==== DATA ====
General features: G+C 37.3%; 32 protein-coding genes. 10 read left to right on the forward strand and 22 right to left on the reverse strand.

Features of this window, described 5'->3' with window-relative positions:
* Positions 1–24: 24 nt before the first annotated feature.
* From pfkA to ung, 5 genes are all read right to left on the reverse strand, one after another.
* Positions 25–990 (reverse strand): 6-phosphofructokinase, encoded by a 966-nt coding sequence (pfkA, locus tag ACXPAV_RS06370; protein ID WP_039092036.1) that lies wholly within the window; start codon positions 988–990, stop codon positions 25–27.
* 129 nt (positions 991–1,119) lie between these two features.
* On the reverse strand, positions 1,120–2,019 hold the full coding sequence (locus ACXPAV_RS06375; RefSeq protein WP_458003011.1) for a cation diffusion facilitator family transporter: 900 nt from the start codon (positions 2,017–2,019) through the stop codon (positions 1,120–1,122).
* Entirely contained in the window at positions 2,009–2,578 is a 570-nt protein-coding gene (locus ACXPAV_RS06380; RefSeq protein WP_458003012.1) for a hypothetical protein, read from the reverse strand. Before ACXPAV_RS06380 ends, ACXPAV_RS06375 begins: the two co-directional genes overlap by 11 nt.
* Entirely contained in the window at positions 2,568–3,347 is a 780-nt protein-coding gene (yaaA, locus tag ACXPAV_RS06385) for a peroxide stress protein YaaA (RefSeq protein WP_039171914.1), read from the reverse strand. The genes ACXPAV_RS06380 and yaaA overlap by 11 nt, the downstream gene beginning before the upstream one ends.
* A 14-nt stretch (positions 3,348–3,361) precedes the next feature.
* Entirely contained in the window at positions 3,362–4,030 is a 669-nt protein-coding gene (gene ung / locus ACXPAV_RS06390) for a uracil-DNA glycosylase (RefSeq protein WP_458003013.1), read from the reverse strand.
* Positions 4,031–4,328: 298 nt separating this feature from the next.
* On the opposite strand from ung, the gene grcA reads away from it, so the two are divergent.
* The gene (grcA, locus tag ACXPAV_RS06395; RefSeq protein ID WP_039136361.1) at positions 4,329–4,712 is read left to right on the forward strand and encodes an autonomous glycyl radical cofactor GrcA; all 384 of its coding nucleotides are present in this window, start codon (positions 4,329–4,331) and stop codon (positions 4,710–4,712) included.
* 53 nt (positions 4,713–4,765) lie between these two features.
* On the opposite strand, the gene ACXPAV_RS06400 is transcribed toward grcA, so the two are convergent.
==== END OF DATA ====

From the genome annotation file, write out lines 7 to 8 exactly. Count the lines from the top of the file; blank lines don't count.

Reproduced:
* On the reverse strand, positions 1,120–2,019 hold the full coding sequence (locus ACXPAV_RS06375; RefSeq protein WP_458003011.1) for a cation diffusion facilitator family transporter: 900 nt from the start codon (positions 2,017–2,019) through the stop codon (positions 1,120–1,122).
* Entirely contained in the window at positions 2,009–2,578 is a 570-nt protein-coding gene (locus ACXPAV_RS06380; RefSeq protein WP_458003012.1) for a hypothetical protein, read from the reverse strand. Before ACXPAV_RS06380 ends, ACXPAV_RS06375 begins: the two co-directional genes overlap by 11 nt.